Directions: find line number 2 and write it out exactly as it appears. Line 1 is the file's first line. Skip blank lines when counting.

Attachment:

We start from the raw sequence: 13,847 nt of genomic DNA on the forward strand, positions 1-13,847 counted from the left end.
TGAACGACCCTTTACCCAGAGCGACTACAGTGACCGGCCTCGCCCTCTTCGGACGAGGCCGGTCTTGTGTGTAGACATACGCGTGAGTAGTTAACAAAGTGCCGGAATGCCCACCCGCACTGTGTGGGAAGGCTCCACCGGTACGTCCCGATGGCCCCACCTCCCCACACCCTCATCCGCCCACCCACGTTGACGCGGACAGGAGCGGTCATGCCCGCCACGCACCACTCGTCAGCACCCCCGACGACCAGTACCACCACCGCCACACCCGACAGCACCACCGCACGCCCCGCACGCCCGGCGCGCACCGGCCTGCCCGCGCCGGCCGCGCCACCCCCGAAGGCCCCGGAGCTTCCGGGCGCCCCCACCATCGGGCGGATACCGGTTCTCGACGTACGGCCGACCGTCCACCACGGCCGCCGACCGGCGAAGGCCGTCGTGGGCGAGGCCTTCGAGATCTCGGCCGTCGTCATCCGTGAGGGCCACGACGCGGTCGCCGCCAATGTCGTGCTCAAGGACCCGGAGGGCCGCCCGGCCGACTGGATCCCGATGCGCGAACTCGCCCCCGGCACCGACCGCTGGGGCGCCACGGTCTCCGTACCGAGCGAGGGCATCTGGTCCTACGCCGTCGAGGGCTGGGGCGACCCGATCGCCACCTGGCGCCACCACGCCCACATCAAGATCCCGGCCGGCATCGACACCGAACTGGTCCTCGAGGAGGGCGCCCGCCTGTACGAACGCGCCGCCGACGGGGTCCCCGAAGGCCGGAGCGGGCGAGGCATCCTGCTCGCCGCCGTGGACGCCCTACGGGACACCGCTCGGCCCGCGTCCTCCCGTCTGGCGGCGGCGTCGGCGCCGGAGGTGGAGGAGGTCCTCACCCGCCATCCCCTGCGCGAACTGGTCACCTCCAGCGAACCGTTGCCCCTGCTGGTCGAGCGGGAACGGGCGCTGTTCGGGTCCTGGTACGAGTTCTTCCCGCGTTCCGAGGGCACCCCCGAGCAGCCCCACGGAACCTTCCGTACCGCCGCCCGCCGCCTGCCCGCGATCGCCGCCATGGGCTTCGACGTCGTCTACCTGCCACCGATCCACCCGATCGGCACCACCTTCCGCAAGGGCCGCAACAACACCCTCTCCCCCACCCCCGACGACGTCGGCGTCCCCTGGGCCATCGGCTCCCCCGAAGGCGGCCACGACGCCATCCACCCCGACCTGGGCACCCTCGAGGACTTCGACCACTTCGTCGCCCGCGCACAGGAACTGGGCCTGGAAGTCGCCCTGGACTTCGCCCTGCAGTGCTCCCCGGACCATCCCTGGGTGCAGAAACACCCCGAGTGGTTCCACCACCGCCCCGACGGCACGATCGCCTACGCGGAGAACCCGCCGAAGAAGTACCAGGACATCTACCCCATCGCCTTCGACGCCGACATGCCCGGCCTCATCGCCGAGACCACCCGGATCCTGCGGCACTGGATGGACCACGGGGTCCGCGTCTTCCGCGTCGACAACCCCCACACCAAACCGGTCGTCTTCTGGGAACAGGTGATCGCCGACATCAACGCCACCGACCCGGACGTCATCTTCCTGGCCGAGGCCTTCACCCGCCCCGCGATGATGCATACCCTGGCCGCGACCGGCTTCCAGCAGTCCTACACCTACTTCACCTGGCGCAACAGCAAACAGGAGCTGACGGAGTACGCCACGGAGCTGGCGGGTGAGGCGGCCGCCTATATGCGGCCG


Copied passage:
TGAACGACCCTTTACCCAGAGCGACTACAGTGACCGGCCTCGCCCTCTTCGGACGAGGCCGGTCTTGTGTGTAGACATACGCGTGAGTAGTTAACAAAGTGCCGGAATGCCCACCCGCACTGTGTGGGAAGGCTCCACCGGTACGTCCCGATGGCCCCACCTCCCCACACCCTCATCCGCCCACCCACGTTGACGCGGACAGGAGCGGTCATGCCCGCCACGCACCACTCGTCAGCACCCCCGACGACCAGTACCACCACCGCCACACCCGACAGCACCACCGCACGCCCCGCACGCCCGGCGCGCACCGGCCTGCCCGCGCCGGCCGCGCCACCCCCGAAGGCCCCGGAGCTTCCGGGCGCCCCCACCATCGGGCGGATACCGGTTCTCGACGTACGGCCGACCGTCCACCACGGCCGCCGACCGGCGAAGGCCGTCGTGGGCGAGGCCTTCGAGATCTCGGCCGTCGTCATCCGTGAGGGCCACGACGCGGTCGCCGCCAATGTCGTGCTCAAGGACCCGGAGGGCCGCCCGGCCGACTGGATCCCGATGCGCGAACTCGCCCCCGGCACCGACCGCTGGGGCGCCACGGTCTCCGTACCGAGCGAGGGCATCTGGTCCTACGCCGTCGAGGGCTGGGGCGACCCGATCGCCACCTGGCGCCACCACGCCCACATCAAGATCCCGGCCGGCATCGACACCGAACTGGTCCTCGAGGAGGGCGCCCGCCTGTACGAACGCGCCGCCGACGGGGTCCCCGAAGGCCGGAGCGGGCGAGGCATCCTGCTCGCCGCCGTGGACGCCCTACGGGACACCGCTCGGCCCGCGTCCTCCCGTCTGGCGGCGGCGTCGGCGCCGGAGGTGGAGGAGGTCCTCACCCGCCATCCCCTGCGCGAACTGGTCACCTCCAGCGAACCGTTGCCCCTGCTGGTCGAGCGGGAACGGGCGCTGTTCGGGTCCTGGTACGAGTTCTTCCCGCGTTCCGAGGGCACCCCCGAGCAGCCCCACGGAACCTTCCGTACCGCCGCCCGCCGCCTGCCCGCGATCGCCGCCATGGGCTTCGACGTCGTCTACCTGCCACCGATCCACCCGATCGGCACCACCTTCCGCAAGGGCCGCAACAACACCCTCTCCCCCACCCCCGACGACGTCGGCGTCCCCTGGGCCATCGGCTCCCCCGAAGGCGGCCACGACGCCATCCACCCCGACCTGGGCACCCTCGAGGACTTCGACCACTTCGTCGCCCGCGCACAGGAACTGGGCCTGGAAGTCGCCCTGGACTTCGCCCTGCAGTGCTCCCCGGACCATCCCTGGGTGCAGAAACACCCCGAGTGGTTCCACCACCGCCCCGACGGCACGATCGCCTACGCGGAGAACCCGCCGAAGAAGTACCAGGACATCTACCCCATCGCCTTCGACGCCGACATGCCCGGCCTCATCGCCGAGACCACCCGGATCCTGCGGCACTGGATGGACCACGGGGTCCGCGTCTTCCGCGTCGACAACCCCCACACCAAACCGGTCGTCTTCTGGGAACAGGTGATCGCCGACATCAACGCCACCGACCCGGACGTCATCTTCCTGGCCGAGGCCTTCACCCGCCCCGCGATGATGCATACCCTGGCCGCGACCGGCTTCCAGCAGTCCTACACCTACTTCACCTGGCGCAACAGCAAACAGGAGCTGACGGAGTACGCCACGGAGCTGGCGGGTGAGGCGGCCGCCTATATGCGGCCG